The weekly Playing Outdoors notebook turned into two weeks of notes this time. So, cleaning out the inbox:
Boise State ranks third for outdoors opportunities
The Outbound Collective recently ranked Boise State as the third-best college for outdoors adventures — a nice feather in the school’s recruiting cap.
The school is a rarity in the top 10 in that it’s located in the state’s population center. Appalachian State in Boone, N.C., was No. 1, followed by Berry College in Mount Berry, Ga.; Boise State; College of the Atlantic in Bar Harbor, Maine; and Cornell in Ithaca, N.Y.
Sign Up and Save
Get six months of free digital access to The Idaho Statesman
The Pac-12 dominated the 11-20 stretch with No. 11 Stanford, No. 13 Arizona, No. 14 California, No. 16 Colorado, No. 17 Oregon, No. 19 Utah and No. 20 Washington.
“We know that the outdoor opportunities and access students enjoy at Boise State are a big draw — and one of the attributes of Boise State that makes us distinct among their college choices,” school spokesman Greg Hahn said via email.
Deadlines approach for moose, bighorn sheep, mountain goats
From Fish and Game:
The deadline to apply for these controlled hunts is Saturday.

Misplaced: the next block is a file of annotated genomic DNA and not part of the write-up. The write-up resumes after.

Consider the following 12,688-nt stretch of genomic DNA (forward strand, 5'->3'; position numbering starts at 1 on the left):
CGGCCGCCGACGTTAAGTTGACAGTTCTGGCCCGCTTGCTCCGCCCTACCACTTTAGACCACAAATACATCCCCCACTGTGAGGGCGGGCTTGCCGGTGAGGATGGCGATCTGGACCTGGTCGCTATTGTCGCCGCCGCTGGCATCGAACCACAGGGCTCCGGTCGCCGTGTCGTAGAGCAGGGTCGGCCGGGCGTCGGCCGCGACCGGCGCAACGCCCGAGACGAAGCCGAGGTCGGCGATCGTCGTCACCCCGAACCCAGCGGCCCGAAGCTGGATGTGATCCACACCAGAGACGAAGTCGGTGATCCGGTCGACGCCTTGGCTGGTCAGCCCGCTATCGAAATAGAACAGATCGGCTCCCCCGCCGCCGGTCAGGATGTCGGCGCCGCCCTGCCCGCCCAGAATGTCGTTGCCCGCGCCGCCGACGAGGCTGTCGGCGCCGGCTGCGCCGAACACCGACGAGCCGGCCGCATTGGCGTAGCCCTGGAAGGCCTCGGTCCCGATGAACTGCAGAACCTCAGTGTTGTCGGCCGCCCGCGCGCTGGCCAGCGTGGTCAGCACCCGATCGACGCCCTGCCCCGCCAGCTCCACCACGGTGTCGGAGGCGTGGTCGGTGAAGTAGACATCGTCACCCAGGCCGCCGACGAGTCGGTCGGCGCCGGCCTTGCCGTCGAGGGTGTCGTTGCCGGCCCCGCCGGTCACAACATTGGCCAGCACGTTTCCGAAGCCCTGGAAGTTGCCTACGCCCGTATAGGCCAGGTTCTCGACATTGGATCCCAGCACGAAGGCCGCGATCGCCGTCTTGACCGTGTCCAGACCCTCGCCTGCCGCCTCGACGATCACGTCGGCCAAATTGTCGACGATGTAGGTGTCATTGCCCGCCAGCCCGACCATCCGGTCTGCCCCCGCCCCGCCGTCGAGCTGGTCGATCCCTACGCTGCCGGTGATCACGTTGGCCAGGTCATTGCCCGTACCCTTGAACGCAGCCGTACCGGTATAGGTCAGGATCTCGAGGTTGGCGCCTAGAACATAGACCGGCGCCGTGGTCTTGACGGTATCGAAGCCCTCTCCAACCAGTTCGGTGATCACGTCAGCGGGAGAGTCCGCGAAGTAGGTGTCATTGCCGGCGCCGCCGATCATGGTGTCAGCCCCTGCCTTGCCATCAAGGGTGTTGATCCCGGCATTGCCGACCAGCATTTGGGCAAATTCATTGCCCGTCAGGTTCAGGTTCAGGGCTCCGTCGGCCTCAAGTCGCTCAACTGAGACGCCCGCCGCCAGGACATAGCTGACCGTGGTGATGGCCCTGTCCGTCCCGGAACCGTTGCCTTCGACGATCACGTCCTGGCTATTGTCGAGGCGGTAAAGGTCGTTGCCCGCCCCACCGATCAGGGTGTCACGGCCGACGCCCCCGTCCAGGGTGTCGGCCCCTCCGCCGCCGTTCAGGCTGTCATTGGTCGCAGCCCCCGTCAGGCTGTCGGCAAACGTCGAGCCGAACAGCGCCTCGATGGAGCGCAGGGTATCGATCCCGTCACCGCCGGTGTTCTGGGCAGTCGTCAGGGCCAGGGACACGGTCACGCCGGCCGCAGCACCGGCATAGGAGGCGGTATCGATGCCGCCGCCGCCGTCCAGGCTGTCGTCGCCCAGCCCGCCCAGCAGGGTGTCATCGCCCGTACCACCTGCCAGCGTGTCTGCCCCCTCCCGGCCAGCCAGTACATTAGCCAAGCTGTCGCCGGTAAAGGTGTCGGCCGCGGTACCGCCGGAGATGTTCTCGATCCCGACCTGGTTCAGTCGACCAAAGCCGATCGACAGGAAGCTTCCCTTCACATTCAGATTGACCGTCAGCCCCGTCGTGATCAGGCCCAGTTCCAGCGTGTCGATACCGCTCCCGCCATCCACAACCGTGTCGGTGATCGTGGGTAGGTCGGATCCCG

Hunters can apply at any Fish and Game office, license vendor, or use a credit card by telephone or over the Internet. Telephone applications may be made at (800) 554-8685. Internet users may apply through Fish and Game's website at fishandgame.idaho.gov/public/licenses/fees/. Mailed applications must be postmarked no later than April 30.
Each applicant must possess a valid 2016 Idaho hunting or combination license to apply for a controlled hunt. Application and tag fee must be included for moose, bighorn sheep, or mountain goat applications. All but the application fee ($6.25 for residents, $14.75 for nonresidents) will be refunded to those who do not draw. Unsuccessful resident applicants will receive a refund of $166.75, while unsuccessful nonresident applicants will receive a refund of $2,101.75.